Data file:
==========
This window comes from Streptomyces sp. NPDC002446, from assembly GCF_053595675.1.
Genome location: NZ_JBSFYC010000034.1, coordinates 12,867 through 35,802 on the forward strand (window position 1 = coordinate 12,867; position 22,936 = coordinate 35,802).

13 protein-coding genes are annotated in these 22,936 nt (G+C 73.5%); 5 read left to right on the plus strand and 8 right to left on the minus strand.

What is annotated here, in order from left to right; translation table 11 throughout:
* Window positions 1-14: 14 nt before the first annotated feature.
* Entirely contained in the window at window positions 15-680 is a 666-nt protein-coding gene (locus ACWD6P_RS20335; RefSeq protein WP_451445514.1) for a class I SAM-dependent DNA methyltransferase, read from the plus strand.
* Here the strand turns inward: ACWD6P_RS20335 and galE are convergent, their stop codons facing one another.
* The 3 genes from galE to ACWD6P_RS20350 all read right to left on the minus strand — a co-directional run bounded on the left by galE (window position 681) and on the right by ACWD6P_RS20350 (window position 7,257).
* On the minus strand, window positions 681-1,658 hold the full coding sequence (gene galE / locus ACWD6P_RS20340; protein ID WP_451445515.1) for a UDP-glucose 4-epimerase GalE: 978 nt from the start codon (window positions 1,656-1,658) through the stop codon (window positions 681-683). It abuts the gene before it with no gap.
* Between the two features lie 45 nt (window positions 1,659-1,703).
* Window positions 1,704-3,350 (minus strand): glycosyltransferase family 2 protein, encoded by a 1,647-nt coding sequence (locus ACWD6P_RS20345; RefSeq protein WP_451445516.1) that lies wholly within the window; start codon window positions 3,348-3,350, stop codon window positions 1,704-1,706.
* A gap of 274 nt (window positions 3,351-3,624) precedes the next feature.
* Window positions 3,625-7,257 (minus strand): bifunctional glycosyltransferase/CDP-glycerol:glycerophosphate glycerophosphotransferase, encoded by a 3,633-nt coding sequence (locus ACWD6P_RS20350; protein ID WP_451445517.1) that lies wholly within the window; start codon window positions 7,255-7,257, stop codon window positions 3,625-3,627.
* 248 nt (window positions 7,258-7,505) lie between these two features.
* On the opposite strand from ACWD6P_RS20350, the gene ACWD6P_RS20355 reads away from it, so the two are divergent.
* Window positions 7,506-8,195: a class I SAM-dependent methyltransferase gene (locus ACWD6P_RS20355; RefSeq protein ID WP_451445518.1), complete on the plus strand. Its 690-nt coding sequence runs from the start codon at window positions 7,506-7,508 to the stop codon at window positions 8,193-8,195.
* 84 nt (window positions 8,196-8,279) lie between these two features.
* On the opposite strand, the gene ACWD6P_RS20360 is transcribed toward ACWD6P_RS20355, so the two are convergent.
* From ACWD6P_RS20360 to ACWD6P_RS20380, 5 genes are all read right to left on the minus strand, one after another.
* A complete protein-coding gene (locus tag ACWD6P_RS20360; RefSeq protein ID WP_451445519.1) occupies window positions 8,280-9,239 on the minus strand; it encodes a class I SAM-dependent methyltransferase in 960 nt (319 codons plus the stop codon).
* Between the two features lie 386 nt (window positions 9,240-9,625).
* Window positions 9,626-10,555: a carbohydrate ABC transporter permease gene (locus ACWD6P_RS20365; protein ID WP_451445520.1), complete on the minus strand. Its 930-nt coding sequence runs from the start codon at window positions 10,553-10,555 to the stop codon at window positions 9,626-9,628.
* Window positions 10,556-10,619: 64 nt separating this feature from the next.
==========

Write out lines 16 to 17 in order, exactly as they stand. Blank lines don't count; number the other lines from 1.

* Window positions 7,506-8,195: a class I SAM-dependent methyltransferase gene (locus ACWD6P_RS20355; RefSeq protein ID WP_451445518.1), complete on the plus strand. Its 690-nt coding sequence runs from the start codon at window positions 7,506-7,508 to the stop codon at window positions 8,193-8,195.
* 84 nt (window positions 8,196-8,279) lie between these two features.